Just call Virginia’s defense the Nasty Bunch

By Jerry Ratcliffe

Charles Snowden (11) leads the Virginia off the field after a fourth-down stop against Duke last season (Photo by John Markon).

My mission was simple. As good as Virginia’s defense was in 2019, could this season’s version be even better?

Personally, it was my thought that the 2020 Cavalier defense could surpass last year’s impressive numbers when UVA was No. 48 nationally in total defense, No. 22 in tackles for loss and No. 6 in quarterback sacks with a school-record 46.

I asked a few UVA coaches and a couple of players whether they agreed with my assessment.

“The expectation is for them to be better than last year’s defense,” Bronco Mendenhall said this week. “From game one all the way through game 13, or game 14, or however many … 12 … whatever the season calls for this year … as many as we can possibly play.”

With as many as 17 players returning with at least one start on their resume, this defense could be really nasty.

Co-defensive coordinator Kelly Poppinga describes it as havoc.

“Havoc is who we want to be,” Poppinga said. “That will continue to be our identity.”

Last season it was the defense that carried the Cavaliers early on, up to about game 7 in Mendenhall’s estimation. That’s when two things happened.

The offense started to catch up and UVA’s defense began to be depleted by injuries, particularly in the secondary. While that was an issue at the time, several players were thrust into key roles earlier than planned, gaining valuable experience.

Guess what? Those guys are back, along with several of the players who were starters before injuries set in.

“I think the defensive players are anxious to reestablish what they can play like with a full and healthy roster, and with the same depth we had at the beginning of last year,” Mendenhall said. “That was really the reason we started strong and played so well early in the season. I think their expectation is to carry it longer that we did a year ago.”

Just look at this lineup:

On the defensive line, there’s sixth-year defensive end Richard Burney with a dozen starts under his belt, and Mandy Alonso on the other end with 18 starts. In the middle is a monster, sophomore nose tackle Jowon Briggs, who has added some serious weight and muscle after gaining seven starts as a true freshman.

UVA was ranked the No. 9 linebacking unit in the nation by Lindy’s national football magazine. The Cavaliers have two extremely versatile outside linebackers in Charles Snowden (27 career starts) and Noah Taylor, who some believe might be the best player on that side of the ball, with 10 starts.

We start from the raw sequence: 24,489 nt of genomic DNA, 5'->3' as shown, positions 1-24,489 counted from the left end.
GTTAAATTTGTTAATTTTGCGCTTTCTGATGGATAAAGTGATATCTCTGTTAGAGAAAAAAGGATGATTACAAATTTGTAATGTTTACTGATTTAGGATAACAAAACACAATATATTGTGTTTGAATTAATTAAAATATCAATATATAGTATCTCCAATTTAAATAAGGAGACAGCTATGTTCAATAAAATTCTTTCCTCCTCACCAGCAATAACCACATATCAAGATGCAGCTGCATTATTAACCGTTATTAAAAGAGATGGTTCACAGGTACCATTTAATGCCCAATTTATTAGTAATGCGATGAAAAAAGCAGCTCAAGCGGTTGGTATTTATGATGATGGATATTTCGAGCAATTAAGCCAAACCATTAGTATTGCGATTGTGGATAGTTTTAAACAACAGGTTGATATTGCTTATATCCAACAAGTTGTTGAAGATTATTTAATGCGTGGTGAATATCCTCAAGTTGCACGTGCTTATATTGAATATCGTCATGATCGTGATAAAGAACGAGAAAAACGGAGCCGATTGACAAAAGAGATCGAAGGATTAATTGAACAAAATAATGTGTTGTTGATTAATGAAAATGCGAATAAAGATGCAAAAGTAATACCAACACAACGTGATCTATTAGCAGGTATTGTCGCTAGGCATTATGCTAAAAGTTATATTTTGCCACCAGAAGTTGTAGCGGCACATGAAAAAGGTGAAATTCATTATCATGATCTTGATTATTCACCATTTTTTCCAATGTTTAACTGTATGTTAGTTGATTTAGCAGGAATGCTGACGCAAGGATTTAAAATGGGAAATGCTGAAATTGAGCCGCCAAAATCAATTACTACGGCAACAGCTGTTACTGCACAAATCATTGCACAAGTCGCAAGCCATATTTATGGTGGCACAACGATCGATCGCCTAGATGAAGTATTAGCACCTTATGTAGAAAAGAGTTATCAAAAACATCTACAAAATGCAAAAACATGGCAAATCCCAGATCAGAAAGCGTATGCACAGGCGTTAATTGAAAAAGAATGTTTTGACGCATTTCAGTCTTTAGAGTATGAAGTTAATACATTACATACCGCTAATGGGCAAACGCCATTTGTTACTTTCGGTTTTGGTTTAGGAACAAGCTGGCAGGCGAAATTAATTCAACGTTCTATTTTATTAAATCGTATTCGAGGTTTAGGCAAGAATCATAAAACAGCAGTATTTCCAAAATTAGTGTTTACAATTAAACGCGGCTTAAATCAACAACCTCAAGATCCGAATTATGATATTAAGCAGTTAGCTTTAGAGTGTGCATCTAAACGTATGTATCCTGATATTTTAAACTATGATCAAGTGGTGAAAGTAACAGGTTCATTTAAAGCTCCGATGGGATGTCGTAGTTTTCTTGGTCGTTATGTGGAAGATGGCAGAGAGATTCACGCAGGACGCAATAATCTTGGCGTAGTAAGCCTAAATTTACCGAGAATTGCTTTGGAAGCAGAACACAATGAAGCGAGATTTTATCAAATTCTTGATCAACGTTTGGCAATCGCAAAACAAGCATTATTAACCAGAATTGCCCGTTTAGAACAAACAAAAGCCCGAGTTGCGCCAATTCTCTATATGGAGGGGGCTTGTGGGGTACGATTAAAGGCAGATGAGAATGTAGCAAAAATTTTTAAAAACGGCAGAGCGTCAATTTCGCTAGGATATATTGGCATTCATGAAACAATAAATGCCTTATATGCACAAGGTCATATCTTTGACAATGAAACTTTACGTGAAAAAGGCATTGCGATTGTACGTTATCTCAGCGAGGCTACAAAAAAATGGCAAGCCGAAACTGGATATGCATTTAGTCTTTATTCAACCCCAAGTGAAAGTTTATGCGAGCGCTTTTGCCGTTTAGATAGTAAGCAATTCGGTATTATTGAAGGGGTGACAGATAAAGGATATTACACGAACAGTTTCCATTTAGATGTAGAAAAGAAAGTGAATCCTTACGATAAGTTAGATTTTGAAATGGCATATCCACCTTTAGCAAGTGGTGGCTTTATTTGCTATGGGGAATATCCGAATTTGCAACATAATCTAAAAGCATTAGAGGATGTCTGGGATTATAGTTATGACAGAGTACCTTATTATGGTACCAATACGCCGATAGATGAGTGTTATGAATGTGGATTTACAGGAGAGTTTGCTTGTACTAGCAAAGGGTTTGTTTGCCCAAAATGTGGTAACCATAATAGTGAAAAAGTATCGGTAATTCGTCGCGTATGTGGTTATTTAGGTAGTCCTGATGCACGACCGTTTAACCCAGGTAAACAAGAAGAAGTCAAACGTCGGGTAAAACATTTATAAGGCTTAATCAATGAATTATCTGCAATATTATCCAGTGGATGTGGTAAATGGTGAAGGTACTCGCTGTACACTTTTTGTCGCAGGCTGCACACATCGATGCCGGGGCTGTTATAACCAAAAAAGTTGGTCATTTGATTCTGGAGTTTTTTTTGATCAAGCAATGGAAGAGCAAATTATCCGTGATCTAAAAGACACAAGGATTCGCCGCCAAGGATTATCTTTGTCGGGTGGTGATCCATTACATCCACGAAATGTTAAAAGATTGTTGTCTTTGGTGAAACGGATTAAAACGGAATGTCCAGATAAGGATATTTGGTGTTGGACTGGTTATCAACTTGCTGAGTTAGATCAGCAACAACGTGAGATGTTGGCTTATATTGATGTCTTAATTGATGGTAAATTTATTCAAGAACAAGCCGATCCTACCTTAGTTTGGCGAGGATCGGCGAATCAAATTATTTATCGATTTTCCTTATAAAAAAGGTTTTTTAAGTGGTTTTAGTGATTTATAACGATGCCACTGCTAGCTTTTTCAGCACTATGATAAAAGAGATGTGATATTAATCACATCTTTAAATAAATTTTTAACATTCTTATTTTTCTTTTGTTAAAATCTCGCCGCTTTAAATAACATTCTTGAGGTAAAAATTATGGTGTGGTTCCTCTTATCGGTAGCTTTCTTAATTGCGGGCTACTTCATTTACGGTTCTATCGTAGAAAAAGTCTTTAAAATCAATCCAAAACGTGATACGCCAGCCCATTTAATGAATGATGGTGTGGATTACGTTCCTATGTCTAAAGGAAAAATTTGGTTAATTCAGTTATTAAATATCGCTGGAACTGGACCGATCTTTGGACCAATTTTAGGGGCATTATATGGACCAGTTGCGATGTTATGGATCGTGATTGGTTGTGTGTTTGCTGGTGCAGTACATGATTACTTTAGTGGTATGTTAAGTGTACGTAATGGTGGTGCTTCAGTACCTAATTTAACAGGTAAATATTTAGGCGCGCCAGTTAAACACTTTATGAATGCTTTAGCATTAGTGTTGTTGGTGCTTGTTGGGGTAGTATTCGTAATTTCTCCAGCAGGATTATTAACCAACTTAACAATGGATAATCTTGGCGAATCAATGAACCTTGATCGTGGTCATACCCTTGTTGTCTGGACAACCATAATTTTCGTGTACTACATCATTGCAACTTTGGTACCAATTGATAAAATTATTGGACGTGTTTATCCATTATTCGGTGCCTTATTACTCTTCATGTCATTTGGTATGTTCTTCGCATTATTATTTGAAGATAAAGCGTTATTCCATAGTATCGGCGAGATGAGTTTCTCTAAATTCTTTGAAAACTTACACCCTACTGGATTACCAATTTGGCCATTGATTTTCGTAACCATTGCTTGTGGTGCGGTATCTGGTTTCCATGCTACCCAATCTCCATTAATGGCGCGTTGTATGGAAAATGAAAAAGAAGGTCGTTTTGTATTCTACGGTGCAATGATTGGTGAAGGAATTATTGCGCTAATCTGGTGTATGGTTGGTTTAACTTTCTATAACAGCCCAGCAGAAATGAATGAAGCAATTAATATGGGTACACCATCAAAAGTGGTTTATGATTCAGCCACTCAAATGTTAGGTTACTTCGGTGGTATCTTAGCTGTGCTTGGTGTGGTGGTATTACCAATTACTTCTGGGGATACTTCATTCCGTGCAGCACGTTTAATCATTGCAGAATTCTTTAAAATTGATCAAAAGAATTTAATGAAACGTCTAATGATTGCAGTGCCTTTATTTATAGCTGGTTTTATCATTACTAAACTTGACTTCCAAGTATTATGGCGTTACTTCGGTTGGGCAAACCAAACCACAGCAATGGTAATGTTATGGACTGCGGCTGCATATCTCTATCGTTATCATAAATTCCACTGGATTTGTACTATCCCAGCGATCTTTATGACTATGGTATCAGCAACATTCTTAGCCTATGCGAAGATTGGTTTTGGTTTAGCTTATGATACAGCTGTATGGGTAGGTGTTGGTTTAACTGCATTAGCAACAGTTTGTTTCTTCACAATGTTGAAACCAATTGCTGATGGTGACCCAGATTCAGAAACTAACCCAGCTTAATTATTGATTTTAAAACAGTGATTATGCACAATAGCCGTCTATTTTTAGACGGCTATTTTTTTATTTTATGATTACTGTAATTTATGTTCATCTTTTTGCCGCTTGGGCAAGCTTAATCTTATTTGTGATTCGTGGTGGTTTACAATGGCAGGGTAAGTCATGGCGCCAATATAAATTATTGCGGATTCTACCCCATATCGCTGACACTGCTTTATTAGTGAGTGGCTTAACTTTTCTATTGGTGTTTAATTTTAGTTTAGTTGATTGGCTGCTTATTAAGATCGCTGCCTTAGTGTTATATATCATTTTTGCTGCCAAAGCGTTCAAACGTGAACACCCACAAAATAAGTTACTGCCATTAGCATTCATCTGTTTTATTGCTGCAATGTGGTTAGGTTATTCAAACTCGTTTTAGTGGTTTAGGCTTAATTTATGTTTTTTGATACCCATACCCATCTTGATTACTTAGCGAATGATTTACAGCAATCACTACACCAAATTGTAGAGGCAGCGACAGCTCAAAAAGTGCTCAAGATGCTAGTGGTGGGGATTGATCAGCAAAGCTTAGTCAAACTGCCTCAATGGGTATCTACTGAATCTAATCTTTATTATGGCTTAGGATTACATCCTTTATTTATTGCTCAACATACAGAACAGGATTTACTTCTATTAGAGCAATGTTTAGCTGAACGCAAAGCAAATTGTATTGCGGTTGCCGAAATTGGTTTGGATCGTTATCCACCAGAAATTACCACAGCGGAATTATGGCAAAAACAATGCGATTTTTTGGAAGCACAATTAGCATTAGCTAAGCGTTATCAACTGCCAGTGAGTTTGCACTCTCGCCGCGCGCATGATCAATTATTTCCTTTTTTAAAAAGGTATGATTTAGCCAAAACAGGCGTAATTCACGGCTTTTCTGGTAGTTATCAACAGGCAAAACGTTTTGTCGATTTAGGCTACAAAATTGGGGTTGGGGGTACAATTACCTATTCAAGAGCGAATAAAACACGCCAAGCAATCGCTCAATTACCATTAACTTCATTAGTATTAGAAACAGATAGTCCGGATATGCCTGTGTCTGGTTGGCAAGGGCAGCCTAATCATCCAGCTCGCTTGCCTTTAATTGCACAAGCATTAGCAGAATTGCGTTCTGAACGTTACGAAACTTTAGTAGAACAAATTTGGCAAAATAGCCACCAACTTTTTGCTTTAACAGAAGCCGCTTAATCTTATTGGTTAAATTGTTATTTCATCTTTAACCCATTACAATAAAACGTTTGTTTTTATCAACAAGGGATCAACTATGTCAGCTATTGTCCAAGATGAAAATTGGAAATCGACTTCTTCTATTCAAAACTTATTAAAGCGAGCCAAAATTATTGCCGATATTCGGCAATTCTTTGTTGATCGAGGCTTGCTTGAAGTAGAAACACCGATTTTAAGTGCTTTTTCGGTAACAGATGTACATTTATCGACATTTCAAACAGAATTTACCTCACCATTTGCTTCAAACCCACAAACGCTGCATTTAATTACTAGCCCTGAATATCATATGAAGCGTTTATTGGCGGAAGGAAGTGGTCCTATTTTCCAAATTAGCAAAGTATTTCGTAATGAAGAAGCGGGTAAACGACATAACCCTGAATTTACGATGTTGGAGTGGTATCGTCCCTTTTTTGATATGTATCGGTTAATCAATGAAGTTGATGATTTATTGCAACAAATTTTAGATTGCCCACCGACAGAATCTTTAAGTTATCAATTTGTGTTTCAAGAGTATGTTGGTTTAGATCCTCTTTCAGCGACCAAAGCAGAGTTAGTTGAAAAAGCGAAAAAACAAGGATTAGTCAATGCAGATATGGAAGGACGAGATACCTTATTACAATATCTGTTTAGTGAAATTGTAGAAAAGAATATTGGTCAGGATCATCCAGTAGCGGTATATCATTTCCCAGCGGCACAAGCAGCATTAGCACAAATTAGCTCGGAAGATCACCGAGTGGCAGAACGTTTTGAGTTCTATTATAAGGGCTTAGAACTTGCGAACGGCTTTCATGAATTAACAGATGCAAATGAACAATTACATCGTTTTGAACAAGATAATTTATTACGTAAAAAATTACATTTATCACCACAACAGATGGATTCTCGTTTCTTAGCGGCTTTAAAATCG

Snowden, at 6-foot-7, has an incredible wing span, and has batted down several passes at the line of scrimmage. He can rush the passer, he can drop back into coverage. Ditto for the 6-5 Taylor, who has speed and hits hard. He made a huge interception in the streak-stopping win over Virginia Tech last season, and has belted a few QBs.

Both of those guys keep opposing offensive coordinators up at night.

Zane Zandier (Photo: UVA Athletics)

Then, on the inside, there’s none other than “ZZ Stop,” Zane Zandier, a middle linebacker who actually thanks coaches for calling his number on the blitz. Zandier is versatile enough to line up anywhere on the field to keep quarterbacks guessing where he’ll be coming from. ZZ Stop, by the way, has 22 career starts. 

Nick Jackson, who came on toward the end last season, has two starts at the other starting inside linebacker start. Rob Snyder, who has six starts at the ILB position, hasn’t returned from injury at this point, but is expected to soon.

Also at inside linebacker, T.C. Harrison, Hunter Stewart, Josh Ahern and D’Sean Perry have shown promise in camp, while Matt Gahm (four starts) and Elliott Brown have performed well on the outside.

In the secondary, experience abounds with Brenton Nelson, arguably the fastest guy on the team, with 30 career starts. At the other safety, there is Joey Blount with 17 starts.

On the corners, there’s Nick Grant (14 starts) and De’Vante Cross, who finally found a home last season and has 15 starts, along with Darrius Bratton (five starts, but missed all of last season after suffering a knee injury in training camp), Heskin Smith, who picked up three starts late last season, and Jaylon Baker (one start).

Sounds like a whole lot of havoc to me.

“I think the sky’s the limit for this defense,” said Snowden. “I know we have the talent and I know we have the want-to, and now it’s just kind of going out there and doing it.”

Snowden said even the younger players that haven’t made names for themselves yet have really stepped up, including Stewart, who transitioned from outside to inside.

“I’ve also loved seeing D’Sean Perry as well,” Snowden said. “He’s really physical and really strong and kind of seeing him grasp the defense now. I’m really excited for those two.”

One of the beautiful things for Howell and Poppinga is having so much experience in the mix.

“With that group of guys coming back, that nucleus of guys allows us to continue on this path and just build upon what we did last year,” Poppinga said. “We are who we are. We want to create pressure.”

They want to create havoc.

Whether they line up in a 3-4, a 4-2-5, a 2-4-5 or a 3-3-5, opposing offenses are going to find it rough going against this experienced group. There are different methods that the defense can use for different personnel, so fans could see only one defensive lineman and five or six linebackers in the game or four or five defensive backs.

Howell’s nature is to be aggressive and Virginia’s defense loves that approach.

Havoc. Enough said.

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